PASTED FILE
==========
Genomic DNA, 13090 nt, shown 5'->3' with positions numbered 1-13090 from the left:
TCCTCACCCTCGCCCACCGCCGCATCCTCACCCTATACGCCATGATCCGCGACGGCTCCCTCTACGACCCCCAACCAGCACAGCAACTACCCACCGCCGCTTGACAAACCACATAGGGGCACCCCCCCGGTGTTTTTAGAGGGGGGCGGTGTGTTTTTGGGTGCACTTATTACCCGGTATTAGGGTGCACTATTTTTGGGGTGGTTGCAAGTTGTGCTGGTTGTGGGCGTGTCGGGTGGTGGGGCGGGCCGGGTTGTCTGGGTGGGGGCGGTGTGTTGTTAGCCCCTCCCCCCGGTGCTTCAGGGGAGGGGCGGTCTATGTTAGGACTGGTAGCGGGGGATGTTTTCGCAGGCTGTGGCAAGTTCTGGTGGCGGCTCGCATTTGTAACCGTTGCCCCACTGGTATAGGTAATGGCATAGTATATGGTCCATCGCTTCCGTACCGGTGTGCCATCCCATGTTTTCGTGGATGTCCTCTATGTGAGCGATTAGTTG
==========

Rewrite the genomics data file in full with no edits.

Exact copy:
Genomic DNA, 13090 nt, shown 5'->3' with positions numbered 1-13090 from the left:
TCCTCACCCTCGCCCACCGCCGCATCCTCACCCTATACGCCATGATCCGCGACGGCTCCCTCTACGACCCCCAACCAGCACAGCAACTACCCACCGCCGCTTGACAAACCACATAGGGGCACCCCCCCGGTGTTTTTAGAGGGGGGCGGTGTGTTTTTGGGTGCACTTATTACCCGGTATTAGGGTGCACTATTTTTGGGGTGGTTGCAAGTTGTGCTGGTTGTGGGCGTGTCGGGTGGTGGGGCGGGCCGGGTTGTCTGGGTGGGGGCGGTGTGTTGTTAGCCCCTCCCCCCGGTGCTTCAGGGGAGGGGCGGTCTATGTTAGGACTGGTAGCGGGGGATGTTTTCGCAGGCTGTGGCAAGTTCTGGTGGCGGCTCGCATTTGTAACCGTTGCCCCACTGGTATAGGTAATGGCATAGTATATGGTCCATCGCTTCCGTACCGGTGTGCCATCCCATGTTTTCGTGGATGTCCTCTATGTGAGCGATTAGTTG